Counselor and warrior of *Hroðgar. Taken by *GM in revenge for the
death of her son (*XX). His head is found near *GM's lair. (*XXI)
A Dane. Father of *Unferð.
Unknown Danish king. Part of Hroðgar's cautionary tale to
Family to which *Wealhþeow belongs.
An unknown king of the Danes cited by Hroðgar to Beowulf as an
example of bad kingship.
(*XIII, *XVI, *XXIIII, *XXVII)
Courtier of *Hroðgar.
An official at the court of *Hroðgar.
Mythical Danish king. Opens the epic with his example of good
Son of *Scyld. Another example of good kingship.
Son of Beow and father of Hroðgar.
Healfdene's first son and older brother of *Hroðgar. He had a
short reign and one son.
(*I, *VII, *XXXI)
Son of *Heorogar. It is supposed that he did not succeed to the Danish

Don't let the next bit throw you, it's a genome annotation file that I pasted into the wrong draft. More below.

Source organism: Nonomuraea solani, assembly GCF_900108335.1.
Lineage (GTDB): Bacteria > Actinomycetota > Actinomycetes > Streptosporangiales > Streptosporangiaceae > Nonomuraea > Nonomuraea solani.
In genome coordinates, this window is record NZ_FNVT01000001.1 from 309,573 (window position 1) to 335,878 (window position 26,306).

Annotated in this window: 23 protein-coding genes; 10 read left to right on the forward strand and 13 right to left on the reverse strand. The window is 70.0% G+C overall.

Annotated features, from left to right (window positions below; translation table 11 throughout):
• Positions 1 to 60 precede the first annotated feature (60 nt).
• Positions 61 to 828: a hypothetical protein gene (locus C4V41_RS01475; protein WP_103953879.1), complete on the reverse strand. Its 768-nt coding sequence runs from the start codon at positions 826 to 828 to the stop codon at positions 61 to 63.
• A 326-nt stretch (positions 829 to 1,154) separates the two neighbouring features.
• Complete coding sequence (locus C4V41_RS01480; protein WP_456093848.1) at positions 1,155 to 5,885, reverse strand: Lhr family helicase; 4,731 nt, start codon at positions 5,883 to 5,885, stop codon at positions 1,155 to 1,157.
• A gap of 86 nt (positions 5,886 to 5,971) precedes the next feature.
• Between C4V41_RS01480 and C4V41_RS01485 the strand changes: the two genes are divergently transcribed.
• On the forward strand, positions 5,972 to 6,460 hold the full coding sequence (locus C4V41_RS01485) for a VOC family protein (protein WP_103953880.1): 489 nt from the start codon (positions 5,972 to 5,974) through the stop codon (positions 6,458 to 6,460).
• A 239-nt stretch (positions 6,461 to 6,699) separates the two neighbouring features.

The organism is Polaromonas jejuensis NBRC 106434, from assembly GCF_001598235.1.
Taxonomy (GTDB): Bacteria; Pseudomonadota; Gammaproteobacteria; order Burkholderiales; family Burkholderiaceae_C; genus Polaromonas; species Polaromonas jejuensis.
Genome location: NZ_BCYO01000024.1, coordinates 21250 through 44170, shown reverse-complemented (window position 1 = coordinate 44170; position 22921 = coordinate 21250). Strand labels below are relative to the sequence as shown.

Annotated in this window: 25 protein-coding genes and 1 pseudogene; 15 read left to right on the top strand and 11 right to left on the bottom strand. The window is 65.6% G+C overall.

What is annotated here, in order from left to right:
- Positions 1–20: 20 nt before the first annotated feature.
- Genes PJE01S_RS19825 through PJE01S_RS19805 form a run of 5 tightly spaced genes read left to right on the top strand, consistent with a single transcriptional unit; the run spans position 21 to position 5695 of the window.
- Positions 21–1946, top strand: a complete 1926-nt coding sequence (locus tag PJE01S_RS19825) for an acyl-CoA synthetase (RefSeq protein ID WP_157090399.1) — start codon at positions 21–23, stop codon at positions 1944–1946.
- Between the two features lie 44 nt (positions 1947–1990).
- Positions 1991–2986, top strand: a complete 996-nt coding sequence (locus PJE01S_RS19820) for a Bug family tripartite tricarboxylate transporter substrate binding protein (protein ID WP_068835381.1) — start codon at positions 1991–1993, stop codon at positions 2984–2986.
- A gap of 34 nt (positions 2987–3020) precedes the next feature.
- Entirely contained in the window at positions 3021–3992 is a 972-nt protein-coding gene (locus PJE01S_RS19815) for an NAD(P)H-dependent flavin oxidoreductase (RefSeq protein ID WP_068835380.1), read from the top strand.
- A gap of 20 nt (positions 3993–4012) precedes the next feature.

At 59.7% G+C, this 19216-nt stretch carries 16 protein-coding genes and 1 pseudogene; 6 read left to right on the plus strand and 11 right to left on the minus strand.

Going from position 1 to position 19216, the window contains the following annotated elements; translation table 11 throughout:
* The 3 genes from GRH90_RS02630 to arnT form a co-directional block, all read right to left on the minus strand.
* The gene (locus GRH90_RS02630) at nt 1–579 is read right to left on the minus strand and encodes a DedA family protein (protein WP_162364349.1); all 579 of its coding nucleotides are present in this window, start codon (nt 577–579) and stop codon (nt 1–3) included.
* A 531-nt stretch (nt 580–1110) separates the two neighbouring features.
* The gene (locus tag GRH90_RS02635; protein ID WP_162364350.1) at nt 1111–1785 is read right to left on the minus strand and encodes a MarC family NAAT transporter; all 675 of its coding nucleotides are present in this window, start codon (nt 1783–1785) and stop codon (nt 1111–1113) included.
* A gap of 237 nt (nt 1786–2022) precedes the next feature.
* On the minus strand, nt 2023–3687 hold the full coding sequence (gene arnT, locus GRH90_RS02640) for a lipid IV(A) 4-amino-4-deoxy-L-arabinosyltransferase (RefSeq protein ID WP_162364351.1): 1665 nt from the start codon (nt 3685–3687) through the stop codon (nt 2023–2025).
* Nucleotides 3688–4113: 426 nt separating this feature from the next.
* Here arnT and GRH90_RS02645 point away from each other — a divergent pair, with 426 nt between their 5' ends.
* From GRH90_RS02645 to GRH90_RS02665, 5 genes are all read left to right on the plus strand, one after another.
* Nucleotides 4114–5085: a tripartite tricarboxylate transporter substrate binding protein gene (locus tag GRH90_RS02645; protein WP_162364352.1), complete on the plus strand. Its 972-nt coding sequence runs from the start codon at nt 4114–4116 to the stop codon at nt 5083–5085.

throne because of either youth or lack of strength. His uncle
Hroðgar ruled instead.
King of the Danes during Beowulf's visit to Heorot. He is heir to the
Scylding line of worthy kingship and becomes *Beowulf's mentor in the subject of kingship
She is a queen who demonstrates her political clout when Hroðgar
bestows numerous gifts upon Beowulf for saving his kingdom, but is
mindful of the proper line of succession to the Danish throne.
First son of *Hroðgar.
Second son of *Hroðgar.
Daughter of *Hrothgar. Her marriage is arranged to *Ingeld, son of
*Froda. *Beowulf forsees bad tidings for this union.
Danish Prince, younger brother of *Hrothgar. (*I)
Son of *Halga.
Famous hall of the Danish king *Hroðgar.
Unferð's sword. Loaned to *Beowulf for the battle with *GM.
A Germanic Deity. Friend of the Danes.
Prince of the Heatho-Bards, son of *Froda. To be married to *Freawaru,
daughter of *Hrothgar.
(See the Finnsburg story)
Heatho-Bard chief, father of *Ingeld.